So I'm sure at least some of the people who stop by my blog read the article in the New York Times that referenced the Paleo diet, among other things
The article implied that following the Paleo diet was part of a 'paleofantasy' us modern humans cling to that doesn't reflect the modern society we live in today and further, is built on a shakey and fragmented understanding of how our ancestors lived. I think the author makes a valid scientific point that correlation is not causality, and there may be more than our modern diets to blame for our modern illnesses. The author also agrees that eating a less processed food based diet would probably be better for us.
The author does make many at least seemingly counter Paleo points. For example, the article argues that evolution does not stop, and cites lactose tolerance among modern humans of European dissent, a genetic mutation borne of the evolutionary environment. If I follow correctly, the implication is that we are also now, thanks to evolution, grain tolerant and legume tolerant and generally well adapted now to survive on carbohydrates. Other bloggers have taken up the points made in the NYT piece with vociferous enthusiasm and somewhat expanded and distorted the author's argument to generally attack the Paleo philosophy. Interestingly, at least to my mind, there is genuine nastiness in the dialogue between some of the Paleo camp and some of Paleofantasy camp, mostly arising from the Paleofantasy end.
I'm pretty much a live and let live type. I don't tell other people how and what they should eat, and I don't bash other people's food choices. I'm actually surprised people care enough to really get into it. But now that I've seen some of the points made, I do feel the urge to respond to some of them, if only for my own edification.
1) We don't know what our ancesters ate: True. We can only make educated guesses. And we can back up these guesses with scientific studies that show the efficacy of different ways of eating. And pretty much all the studies I have read that are halfway decently done tend to support the hypothesis that moderating carbohydrates, upping protein, getting good amounts of healthy fats,and eating whole natural minimally processed foods (not whole grains, which are by definition highly processed) is good for us.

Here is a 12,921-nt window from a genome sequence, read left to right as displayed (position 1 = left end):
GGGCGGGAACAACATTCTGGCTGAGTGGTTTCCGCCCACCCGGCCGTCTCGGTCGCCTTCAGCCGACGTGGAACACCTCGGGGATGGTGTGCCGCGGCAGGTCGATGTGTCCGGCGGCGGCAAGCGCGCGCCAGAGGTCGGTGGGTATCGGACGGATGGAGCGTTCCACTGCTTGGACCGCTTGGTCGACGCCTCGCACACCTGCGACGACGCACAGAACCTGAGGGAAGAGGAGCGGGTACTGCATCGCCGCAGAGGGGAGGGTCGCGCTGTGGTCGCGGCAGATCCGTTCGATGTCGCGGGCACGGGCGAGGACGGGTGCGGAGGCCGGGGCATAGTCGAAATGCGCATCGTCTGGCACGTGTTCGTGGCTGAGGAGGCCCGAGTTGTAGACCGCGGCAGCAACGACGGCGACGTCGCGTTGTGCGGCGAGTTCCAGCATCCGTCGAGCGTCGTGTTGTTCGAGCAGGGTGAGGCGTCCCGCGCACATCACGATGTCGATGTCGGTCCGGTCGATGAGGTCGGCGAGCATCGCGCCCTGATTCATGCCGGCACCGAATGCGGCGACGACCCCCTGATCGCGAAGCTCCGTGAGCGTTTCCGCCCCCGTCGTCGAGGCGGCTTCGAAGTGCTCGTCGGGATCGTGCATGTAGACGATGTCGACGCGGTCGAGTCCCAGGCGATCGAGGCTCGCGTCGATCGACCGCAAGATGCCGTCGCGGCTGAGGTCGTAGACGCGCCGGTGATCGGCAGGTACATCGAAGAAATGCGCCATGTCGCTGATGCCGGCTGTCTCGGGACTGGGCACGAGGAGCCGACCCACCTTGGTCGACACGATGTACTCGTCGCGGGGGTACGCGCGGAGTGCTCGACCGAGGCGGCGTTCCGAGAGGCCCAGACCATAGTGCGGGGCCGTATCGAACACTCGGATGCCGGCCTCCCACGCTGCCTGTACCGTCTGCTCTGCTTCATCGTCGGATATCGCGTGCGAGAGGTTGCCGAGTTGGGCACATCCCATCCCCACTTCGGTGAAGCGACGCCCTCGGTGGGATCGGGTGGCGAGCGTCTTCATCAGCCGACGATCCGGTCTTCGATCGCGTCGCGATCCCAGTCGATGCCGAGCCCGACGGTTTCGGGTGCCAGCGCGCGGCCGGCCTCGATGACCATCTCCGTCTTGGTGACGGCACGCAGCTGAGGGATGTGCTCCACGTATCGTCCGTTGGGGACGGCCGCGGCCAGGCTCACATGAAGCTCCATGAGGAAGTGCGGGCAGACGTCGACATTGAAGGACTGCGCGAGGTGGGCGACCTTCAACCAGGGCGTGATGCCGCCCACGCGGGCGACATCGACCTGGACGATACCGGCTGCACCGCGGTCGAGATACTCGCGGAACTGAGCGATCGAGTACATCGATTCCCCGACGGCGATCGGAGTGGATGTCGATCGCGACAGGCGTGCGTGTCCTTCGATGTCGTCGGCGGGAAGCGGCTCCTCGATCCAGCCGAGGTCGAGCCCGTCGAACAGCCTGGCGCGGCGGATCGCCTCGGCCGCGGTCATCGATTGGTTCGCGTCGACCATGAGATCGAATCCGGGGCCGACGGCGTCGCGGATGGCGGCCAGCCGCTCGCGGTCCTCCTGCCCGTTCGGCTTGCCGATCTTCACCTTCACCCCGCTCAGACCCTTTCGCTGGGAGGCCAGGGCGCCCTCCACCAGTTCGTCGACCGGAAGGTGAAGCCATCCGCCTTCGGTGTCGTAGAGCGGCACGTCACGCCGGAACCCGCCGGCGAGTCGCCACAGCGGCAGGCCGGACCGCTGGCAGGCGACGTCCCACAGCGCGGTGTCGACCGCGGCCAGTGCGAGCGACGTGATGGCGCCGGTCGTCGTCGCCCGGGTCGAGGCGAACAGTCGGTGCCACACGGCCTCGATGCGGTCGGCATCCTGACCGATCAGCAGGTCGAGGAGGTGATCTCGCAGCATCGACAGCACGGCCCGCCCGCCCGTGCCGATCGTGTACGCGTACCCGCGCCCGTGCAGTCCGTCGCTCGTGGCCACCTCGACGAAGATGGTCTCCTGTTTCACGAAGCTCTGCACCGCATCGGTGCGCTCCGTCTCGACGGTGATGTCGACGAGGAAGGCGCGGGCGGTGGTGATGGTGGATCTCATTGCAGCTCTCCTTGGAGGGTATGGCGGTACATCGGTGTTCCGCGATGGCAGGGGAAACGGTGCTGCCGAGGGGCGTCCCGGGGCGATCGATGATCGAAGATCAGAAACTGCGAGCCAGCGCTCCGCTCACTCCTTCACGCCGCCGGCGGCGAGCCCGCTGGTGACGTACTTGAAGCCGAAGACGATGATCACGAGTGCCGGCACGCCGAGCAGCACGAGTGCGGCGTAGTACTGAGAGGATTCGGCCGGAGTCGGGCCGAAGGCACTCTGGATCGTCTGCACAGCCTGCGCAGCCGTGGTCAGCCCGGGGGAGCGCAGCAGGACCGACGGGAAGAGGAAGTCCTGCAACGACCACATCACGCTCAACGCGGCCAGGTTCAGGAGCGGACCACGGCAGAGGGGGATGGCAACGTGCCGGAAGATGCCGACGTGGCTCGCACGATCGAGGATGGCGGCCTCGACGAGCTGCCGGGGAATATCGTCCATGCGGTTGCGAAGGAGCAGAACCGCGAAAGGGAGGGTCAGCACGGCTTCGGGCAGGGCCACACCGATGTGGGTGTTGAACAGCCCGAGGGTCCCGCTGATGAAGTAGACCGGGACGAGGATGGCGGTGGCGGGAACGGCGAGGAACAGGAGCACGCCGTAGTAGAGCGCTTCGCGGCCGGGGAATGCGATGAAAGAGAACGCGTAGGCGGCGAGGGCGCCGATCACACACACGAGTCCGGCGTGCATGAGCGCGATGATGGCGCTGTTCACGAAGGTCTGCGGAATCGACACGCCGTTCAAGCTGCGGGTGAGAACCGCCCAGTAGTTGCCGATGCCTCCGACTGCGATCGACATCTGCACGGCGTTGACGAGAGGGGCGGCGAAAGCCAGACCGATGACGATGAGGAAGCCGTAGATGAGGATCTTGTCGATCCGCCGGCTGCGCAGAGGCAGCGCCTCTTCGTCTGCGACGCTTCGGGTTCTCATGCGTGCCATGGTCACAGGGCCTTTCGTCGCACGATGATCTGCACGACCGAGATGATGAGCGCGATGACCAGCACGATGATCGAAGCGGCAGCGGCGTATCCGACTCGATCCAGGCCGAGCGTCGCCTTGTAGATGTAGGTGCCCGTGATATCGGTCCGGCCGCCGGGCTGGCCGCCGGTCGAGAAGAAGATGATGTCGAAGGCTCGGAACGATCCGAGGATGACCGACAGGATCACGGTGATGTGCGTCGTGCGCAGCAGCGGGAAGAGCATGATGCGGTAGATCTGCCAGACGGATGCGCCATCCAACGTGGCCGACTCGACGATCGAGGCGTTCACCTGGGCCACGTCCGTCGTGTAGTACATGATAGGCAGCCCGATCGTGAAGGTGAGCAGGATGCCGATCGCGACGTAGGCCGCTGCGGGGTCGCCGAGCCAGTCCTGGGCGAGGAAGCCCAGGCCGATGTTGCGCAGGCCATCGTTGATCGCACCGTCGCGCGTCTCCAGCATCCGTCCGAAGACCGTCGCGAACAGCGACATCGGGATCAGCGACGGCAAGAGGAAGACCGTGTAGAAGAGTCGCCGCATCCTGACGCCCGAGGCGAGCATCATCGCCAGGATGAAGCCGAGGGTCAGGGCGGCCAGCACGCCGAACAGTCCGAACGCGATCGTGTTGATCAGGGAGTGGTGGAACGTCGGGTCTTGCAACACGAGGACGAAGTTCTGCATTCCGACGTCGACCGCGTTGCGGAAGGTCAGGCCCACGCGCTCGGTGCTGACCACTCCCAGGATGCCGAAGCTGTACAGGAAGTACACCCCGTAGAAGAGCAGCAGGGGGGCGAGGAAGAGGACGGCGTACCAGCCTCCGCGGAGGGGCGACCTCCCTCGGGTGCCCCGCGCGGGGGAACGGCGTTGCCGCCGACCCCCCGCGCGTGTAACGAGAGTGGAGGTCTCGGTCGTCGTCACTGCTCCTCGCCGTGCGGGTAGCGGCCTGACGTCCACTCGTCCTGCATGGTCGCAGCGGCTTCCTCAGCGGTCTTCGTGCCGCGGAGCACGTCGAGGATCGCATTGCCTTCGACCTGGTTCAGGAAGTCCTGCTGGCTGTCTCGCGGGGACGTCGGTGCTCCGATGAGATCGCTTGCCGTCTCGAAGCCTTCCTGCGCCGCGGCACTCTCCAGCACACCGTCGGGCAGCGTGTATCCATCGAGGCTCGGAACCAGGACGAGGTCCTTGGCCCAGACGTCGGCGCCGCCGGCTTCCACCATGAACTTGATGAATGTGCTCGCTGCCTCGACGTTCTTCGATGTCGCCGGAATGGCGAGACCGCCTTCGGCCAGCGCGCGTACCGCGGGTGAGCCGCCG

2) It is a fallacious assumption that the point to which we evolved 50K years ago is the ideal: Maybe. But isn't it equally fallacious to assume either that we have evolved significantly from that point and that it WASN'T the ideal? I'll take my chances, as you will take yours, with our different approaches. But I don't see how my view can be categorically knocked out.
3) Sugar, high fructose syrup, heck, grains generally aren't bad for us since we make them/grow them ourselves: I respectfully disagree. They are very dense sources of calories with few or no nutrients, especially compared on a calorie for calorie basis with other foods. Just because we have created them doesn't mean they're good for us. Please note I'm evaluating these foods on their NUTRITIVE value. Animals are adapted to consume that which is optimally nutritive for them. On this basis, grains simply cannot match meat, vegetables, fruits, and naturally occuring fats.
4) Different groups of humans have evolved to eat different things, so what works for an African will not necessarily work for an Inuit: again, respectful and qualified disagreement. Masai eat cows and cow blood, Inuits eat whale meat and blubber. But it's all animal protein and fat. And I believe I just named two of the healthiest ethnic groups on the planet when they stick to their customary diets, which are heavily weighted in favour of animal protein and fat. Of course, you can cite the Chinese or the Japanese with higher carbohydrate intake, and I will concede that it is possible that some ethnic groups are more carb tolerant. But even in those groups the carbohydrates are not heavily processed and/or treated in such a way as to minimize their negative effects (e.g. fermenting soy products).
These are only a few points of rebuttal, and they likely won't change anyone's mind. I know that I eat the way I eat for the simple reason that it makes me feel good. I just don't get the anger associated with what people choose to eat and why. In the end, so long as everyone is happy, does it matter? And when did we all become so intolerant of dietary dissent? I generally find that those who react negatively to my food choices tend to take my choices as a repudiation of their own, which is an inaccurate personalization of my diet. Perhaps those who are unhappy with the way I eat are perhaps instead really expressing an unhappiness with themselves.